Academic Minute Podcast
Cailyn Green, SUNY Empire – Treating Neurodivergent Clients in Addiction
What’s the best way to help neurodivergent people struggling with addiction?
Cailyn Green, MS, Ph.D., CASAC is the Assistant Professor of Addiction Studies at SUNY Empire State University. She has been a part of the SUNY academic team since 2014. She earned her BA degree in psychology from Wester New England University, her MS degree in forensic mental health from Sage Graduate School and her Ph.D. in criminal justice with a specialization in addiction science from Walden University. Dr. Green is also a Credentialed Alcoholism and Substance Abuse Counselor in New York State. Dr. Greens area of expertise is supporting clinicians who work in the addiction field to best serve their clients. She spent her hands-on clinical time working directly with the recently incarcerated population.
Bernadet DeJonge has been a faculty member in the School of Human Services (SOHS) since 2021. She holds a Ph.D. in Counseling Supervision and Education from Oregon State University and an MA in Rehabilitation Counseling from Western Washington University. Bernadet is a Certified Rehabilitation Counselor (CRC) and maintains full mental health licensure (LMHC) in Washington State. She has developed and taught courses in DEIB content at the bachelor’s and master’s level, including multicultural counseling at multiple institutions
Treating Neurodivergent Clients in Addiction
The term ‘neurodivergent’ is relatively new in the field of addiction science and was initially created to describe clients with different mental and neurological functions. Examples include ADHD, intellectual disabilities, obsessive compulsive disabilities and autism spectrum disorders. Neurodivergency as a term has gained traction, and currently there is a movement in the field of Human Services to better serve clients with these diagnoses.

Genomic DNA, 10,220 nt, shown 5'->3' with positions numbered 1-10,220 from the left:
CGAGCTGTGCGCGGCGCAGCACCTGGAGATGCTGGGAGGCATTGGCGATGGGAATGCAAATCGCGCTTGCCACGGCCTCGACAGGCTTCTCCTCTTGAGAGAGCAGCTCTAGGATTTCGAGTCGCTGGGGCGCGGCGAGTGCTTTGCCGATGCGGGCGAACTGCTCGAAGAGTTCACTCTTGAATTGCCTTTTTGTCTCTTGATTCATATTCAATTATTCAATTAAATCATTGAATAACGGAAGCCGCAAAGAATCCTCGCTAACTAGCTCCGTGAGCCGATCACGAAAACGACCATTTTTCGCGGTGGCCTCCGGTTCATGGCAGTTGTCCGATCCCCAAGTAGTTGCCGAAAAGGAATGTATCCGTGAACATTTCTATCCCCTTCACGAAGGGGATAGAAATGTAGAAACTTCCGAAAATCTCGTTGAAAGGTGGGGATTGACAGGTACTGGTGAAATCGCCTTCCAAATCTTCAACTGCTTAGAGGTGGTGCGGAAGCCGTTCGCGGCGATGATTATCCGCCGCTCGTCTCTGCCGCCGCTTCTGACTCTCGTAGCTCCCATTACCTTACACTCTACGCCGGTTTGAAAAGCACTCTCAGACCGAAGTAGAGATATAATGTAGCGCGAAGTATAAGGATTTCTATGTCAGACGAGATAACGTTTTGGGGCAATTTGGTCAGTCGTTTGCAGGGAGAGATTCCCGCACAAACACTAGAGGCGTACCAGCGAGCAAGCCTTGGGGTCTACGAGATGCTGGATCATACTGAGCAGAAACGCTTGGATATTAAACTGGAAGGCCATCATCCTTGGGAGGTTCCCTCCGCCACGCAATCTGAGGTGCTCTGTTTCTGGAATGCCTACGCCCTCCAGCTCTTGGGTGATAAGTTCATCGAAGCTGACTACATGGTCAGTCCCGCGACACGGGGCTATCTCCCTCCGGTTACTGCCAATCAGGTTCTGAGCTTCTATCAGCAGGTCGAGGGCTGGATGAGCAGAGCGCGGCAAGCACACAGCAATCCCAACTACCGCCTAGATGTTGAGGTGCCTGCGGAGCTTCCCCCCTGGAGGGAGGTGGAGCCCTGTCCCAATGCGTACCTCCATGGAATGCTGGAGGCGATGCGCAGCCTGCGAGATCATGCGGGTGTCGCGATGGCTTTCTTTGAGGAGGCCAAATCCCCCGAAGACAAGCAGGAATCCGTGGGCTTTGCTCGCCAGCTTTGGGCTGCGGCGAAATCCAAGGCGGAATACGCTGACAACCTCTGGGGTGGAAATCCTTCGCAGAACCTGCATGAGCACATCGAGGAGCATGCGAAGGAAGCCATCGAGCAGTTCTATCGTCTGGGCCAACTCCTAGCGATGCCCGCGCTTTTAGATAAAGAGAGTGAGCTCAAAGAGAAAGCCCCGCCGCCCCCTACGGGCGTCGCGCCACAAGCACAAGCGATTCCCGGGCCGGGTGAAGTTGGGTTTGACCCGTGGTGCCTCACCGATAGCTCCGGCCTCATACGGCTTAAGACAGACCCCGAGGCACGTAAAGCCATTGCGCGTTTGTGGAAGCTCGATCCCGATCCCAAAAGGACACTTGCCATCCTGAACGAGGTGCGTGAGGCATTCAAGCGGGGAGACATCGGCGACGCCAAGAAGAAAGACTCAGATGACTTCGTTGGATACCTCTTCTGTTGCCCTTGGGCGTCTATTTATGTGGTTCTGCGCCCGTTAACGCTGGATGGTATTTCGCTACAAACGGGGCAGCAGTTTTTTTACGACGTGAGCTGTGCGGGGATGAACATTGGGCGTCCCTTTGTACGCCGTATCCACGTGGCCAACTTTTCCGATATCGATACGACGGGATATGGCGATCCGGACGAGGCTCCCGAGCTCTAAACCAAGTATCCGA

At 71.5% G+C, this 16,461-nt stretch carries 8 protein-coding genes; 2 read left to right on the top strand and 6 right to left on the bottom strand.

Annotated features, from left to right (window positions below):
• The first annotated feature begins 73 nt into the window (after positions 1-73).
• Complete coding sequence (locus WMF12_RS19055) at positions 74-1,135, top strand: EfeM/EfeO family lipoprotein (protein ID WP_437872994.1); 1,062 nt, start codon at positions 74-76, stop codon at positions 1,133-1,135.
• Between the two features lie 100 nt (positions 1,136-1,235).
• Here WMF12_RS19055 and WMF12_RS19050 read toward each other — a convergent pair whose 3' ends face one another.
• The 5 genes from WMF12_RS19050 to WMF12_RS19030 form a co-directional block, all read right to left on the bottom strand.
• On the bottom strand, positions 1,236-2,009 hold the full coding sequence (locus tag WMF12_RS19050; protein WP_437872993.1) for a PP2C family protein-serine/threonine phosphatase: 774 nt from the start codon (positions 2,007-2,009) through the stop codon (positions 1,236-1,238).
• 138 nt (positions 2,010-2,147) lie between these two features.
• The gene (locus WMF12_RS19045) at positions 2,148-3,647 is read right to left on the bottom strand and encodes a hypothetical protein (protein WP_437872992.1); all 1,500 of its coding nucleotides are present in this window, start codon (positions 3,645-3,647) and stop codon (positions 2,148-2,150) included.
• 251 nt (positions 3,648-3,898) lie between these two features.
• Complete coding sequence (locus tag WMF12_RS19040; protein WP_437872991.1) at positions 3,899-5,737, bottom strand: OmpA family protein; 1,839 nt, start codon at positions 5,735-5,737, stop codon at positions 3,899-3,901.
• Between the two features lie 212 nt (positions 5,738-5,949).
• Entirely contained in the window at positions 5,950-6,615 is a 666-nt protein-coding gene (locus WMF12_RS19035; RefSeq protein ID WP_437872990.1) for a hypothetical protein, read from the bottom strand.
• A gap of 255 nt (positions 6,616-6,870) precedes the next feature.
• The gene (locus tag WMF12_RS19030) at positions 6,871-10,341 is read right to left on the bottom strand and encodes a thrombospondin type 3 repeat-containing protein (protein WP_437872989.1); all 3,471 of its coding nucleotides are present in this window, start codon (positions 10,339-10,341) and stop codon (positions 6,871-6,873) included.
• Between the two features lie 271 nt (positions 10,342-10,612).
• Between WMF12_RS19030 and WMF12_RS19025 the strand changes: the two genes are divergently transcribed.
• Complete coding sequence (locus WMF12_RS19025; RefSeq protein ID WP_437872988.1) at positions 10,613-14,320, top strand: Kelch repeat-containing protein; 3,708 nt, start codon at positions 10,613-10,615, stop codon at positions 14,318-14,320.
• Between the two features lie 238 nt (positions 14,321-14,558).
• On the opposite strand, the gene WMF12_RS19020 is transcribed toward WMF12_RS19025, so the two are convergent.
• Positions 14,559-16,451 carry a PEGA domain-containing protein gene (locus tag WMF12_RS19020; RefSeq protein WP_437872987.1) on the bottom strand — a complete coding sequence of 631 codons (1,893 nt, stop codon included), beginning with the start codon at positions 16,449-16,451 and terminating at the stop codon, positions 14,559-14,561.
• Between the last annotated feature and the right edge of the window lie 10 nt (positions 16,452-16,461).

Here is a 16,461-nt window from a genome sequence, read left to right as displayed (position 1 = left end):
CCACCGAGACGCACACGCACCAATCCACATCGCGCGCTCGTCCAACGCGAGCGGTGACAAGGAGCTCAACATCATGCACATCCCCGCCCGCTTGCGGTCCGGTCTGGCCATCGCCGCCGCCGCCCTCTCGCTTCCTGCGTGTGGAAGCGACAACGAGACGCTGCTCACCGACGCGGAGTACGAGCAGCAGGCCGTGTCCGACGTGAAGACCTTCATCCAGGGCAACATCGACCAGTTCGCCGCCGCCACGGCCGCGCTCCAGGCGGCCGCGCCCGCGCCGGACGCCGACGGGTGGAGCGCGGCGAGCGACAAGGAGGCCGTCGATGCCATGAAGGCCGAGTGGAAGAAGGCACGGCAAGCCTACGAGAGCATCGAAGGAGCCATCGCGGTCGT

In examining the demographics of substance use professionals, there is clearly a shortage of neurodivergent trained clinicians. There is a lack of research that counselors could use to adapt or mold existing therapy practices to best suite their neurodivergent clients. Research has identified using social emotional learning, universal design learning, and social learning theories may help in supporting this population.
Social emotional learning is a theory which uses the clients social and emotional surroundings in their treatment. Social learning theory is common in substance use counseling and it encourages a clinician to guide a client in recognizing how their behaviors are impacting their social surroundings and vice versa. A strength of social learning theory is that it is transferable with clients from diverse backgrounds. Neurodivergent clients often have differences in the way they process and express their emotions. The emotional component of social emotional learning is important when working with substance use clients because substances have the power to alter a client’s emotional processing. The idea of utilizing a social emotional learning approach when working with clients who present with substance use issues and neurodivergent diagnoses, might just be the intervention the field of addiction is looking for.
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